Looking at what has happened, there is some credence to your observation. Those who supported the 8 January movement appear to be in disarray. Even the SLFP has now divided in to Sirisena, Mahinda and Chandrika factions.  They have not embraced a single ideology nor have they come together around a single person.  As I see it, the needed political leadership is not currently available. It is a time of complex change and political turmoil.  We have to remain calm and count our blessings.   Despite certain shortcomings, President Sirisena has changed our political culture.  Today we have the opportunity to criticize and disagree with him publicly.  It is difficult to say that this freedom was available in our country in recent years.

What is the shortcoming you refer to?

Actually I personally believe that the President was late by about a week or so in making his statement.  This statement should have been made either on the day of the nominations or on the day after.  The silence or the reticence of President Sirisena, in one sense,  is good.  As it may mean that he is one who without getting unduly alarmed, will calmly  and carefully check all the factors before taking action.  But I have a problem with the timing of his statement. He delayed to speak and when he did speak, I felt he spoke for too long.  A political speech should be carefully timed as the attention span of an audience is limited. Mr. Sirisena ought to have limited his speech to a maximum of 30 minutes.

Is this environment a disadvantage to the SLFP?

It is. The split in the SLFP is mainly advantageous to the UNP led Good Governance front.  Secondly, given the good sense of the JVP’s leadership and its policies, JVP may benefit from this SLFP split also.  In our country, political power shifts from the UNP to the SLFP.  In spite of being very sensible and irrespective of those who trust them, the JVP is unable to get to a politically dominant position in our essentially two party system. Even though Anura Kumara Dissanayake’s political arguments and insights as a politician are good, the truth is as stated above.  One remembers in this context what happened to the new party formed by Gamini Dissanayake & Lalith Athulathmudali after they left the UNP.  But however, if the JVP attaches themselves to either one of these 2 main parties, we can expect a change in the fortunes of the JVP as in 2004 when they entered into a coalition with CBK and won 42 seats. The JVP will not be able to be a force to be reckoned on its own yet. This is because we have still not handed over the country to a third force.

Is that why the members of Hela Urumaya gravitated to the UNP?

I see this in a different way.  Earlier it was said that President Sirisena was working according to Champika Ranawake’s advice. I recall that G.L. Peiris was considered to be playing a similar role when CBK was president in the early days of the 1994 PA government. I think the JHU had no choice but to move out after President Sirisena agreed to give Mahinda Rajapaksa UPFA nomination.   I do not think that Champika goes along 100% with the UNP policies. What we find here is an instance of realpolitik. Champika Ranawake perhaps is less uncomfortable with the UNP than with the Rajapaksa-led UPFA at the present time. He will likely move out at an opportune future date.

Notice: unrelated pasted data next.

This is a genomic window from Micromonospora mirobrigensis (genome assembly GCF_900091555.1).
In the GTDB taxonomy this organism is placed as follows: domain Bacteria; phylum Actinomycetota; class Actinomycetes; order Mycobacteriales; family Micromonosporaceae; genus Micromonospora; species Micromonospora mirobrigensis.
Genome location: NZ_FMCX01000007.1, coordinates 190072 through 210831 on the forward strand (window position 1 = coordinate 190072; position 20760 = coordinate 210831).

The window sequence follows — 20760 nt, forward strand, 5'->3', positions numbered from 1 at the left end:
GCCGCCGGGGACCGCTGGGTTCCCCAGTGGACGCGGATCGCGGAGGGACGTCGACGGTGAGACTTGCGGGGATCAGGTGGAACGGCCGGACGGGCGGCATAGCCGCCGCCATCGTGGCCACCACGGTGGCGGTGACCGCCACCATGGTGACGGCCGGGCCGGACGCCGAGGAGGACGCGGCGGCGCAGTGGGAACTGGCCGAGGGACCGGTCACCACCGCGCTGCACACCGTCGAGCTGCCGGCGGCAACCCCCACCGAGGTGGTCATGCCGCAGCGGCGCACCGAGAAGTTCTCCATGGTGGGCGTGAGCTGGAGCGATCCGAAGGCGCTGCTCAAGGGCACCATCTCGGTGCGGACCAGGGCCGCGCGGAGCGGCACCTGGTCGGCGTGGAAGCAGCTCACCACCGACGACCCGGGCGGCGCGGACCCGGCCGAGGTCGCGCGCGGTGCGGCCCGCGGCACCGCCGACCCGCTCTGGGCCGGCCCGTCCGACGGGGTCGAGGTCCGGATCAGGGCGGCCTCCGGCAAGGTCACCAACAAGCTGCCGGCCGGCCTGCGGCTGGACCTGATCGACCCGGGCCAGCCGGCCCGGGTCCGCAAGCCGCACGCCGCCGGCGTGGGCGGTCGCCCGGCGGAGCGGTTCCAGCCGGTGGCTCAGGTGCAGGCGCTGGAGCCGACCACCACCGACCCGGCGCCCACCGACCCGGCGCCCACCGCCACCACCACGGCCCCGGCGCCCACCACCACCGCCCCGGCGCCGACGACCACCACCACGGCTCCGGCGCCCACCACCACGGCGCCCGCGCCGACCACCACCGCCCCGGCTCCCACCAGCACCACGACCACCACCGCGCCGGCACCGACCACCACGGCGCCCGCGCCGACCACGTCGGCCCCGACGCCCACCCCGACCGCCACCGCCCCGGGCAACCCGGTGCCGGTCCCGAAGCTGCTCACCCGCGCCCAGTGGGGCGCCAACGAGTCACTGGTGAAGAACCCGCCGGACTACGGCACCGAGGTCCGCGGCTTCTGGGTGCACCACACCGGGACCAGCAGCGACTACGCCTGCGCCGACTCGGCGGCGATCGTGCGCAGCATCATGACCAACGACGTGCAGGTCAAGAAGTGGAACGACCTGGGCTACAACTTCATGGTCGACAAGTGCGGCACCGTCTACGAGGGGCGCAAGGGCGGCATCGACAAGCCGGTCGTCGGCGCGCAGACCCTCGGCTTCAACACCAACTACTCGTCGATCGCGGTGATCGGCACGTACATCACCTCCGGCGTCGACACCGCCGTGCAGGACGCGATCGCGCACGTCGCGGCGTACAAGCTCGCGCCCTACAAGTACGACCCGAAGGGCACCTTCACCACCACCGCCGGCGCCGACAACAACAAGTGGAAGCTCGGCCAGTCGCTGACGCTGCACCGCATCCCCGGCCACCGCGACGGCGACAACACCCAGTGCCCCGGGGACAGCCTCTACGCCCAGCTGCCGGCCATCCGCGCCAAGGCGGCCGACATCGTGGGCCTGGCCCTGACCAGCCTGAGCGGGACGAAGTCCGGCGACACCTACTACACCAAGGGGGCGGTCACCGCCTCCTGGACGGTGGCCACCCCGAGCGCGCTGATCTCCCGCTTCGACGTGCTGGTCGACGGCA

Do these personality conflicts affect the country’s well-being?  ?

No county’s well-being is directly affected by politics alone. Politics can be said to be an exercise for short term profits and objectives of politicians. It is an exercise to determine who gets what, when and how!  However, when you consider the measures available to gauge a country’s image factors such as its arts, culture, spirituality and education occupy a higher place than, comparatively speaking, the very lowly placed factor of its politics.

Isn’t there much talk at present on civilized politics?

Civilized or decent politics cannot come into being in 24 hours or one hundred days or six months. Today we can only lay the foundation for ‘civilized’ politics in the future. When we examine the history of our country, although we claim to have moved on since the feudal era, it is apparent that we still carry with us some major traces of that era.  The reason for the prevalence of outdated and outmoded concepts pertaining to such factors as race or ethnicity, caste, and religion is because the main political parties have not done any soul searching to modernize and move with the times. . And when political representatives are chosen according to ‘values’ based on these out- of- date   concepts, we succeed only in placing square pegs in round holes!